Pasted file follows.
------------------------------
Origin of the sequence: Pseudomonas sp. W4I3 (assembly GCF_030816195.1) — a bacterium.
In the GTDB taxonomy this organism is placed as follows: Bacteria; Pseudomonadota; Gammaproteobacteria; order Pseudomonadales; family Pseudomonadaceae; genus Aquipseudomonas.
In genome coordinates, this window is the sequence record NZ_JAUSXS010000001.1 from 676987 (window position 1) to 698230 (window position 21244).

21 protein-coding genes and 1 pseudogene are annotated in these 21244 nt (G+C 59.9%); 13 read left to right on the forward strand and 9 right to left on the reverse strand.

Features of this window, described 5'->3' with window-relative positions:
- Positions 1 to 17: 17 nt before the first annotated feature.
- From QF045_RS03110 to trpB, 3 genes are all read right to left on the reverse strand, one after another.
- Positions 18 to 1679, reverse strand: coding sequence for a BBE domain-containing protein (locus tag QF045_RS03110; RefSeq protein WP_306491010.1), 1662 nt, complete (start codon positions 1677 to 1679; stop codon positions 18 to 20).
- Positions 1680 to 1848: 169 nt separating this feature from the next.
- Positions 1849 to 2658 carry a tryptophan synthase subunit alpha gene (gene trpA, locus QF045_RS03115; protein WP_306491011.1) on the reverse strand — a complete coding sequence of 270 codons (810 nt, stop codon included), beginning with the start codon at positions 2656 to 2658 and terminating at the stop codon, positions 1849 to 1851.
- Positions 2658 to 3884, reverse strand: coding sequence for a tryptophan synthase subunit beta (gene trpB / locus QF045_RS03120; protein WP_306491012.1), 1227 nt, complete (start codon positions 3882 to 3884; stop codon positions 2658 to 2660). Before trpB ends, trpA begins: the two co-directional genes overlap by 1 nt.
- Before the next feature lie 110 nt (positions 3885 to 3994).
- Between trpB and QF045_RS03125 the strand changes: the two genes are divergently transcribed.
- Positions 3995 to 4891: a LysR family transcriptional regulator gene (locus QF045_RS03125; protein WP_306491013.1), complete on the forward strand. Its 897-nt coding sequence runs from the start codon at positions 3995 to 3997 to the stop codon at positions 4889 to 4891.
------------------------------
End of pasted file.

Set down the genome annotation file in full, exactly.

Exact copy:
Origin of the sequence: Pseudomonas sp. W4I3 (assembly GCF_030816195.1) — a bacterium.
In the GTDB taxonomy this organism is placed as follows: Bacteria; Pseudomonadota; Gammaproteobacteria; order Pseudomonadales; family Pseudomonadaceae; genus Aquipseudomonas.
In genome coordinates, this window is the sequence record NZ_JAUSXS010000001.1 from 676987 (window position 1) to 698230 (window position 21244).

21 protein-coding genes and 1 pseudogene are annotated in these 21244 nt (G+C 59.9%); 13 read left to right on the forward strand and 9 right to left on the reverse strand.

Features of this window, described 5'->3' with window-relative positions:
- Positions 1 to 17: 17 nt before the first annotated feature.
- From QF045_RS03110 to trpB, 3 genes are all read right to left on the reverse strand, one after another.
- Positions 18 to 1679, reverse strand: coding sequence for a BBE domain-containing protein (locus tag QF045_RS03110; RefSeq protein WP_306491010.1), 1662 nt, complete (start codon positions 1677 to 1679; stop codon positions 18 to 20).
- Positions 1680 to 1848: 169 nt separating this feature from the next.
- Positions 1849 to 2658 carry a tryptophan synthase subunit alpha gene (gene trpA, locus QF045_RS03115; protein WP_306491011.1) on the reverse strand — a complete coding sequence of 270 codons (810 nt, stop codon included), beginning with the start codon at positions 2656 to 2658 and terminating at the stop codon, positions 1849 to 1851.
- Positions 2658 to 3884, reverse strand: coding sequence for a tryptophan synthase subunit beta (gene trpB / locus QF045_RS03120; protein WP_306491012.1), 1227 nt, complete (start codon positions 3882 to 3884; stop codon positions 2658 to 2660). Before trpB ends, trpA begins: the two co-directional genes overlap by 1 nt.
- Before the next feature lie 110 nt (positions 3885 to 3994).
- Between trpB and QF045_RS03125 the strand changes: the two genes are divergently transcribed.
- Positions 3995 to 4891: a LysR family transcriptional regulator gene (locus QF045_RS03125; protein WP_306491013.1), complete on the forward strand. Its 897-nt coding sequence runs from the start codon at positions 3995 to 3997 to the stop codon at positions 4889 to 4891.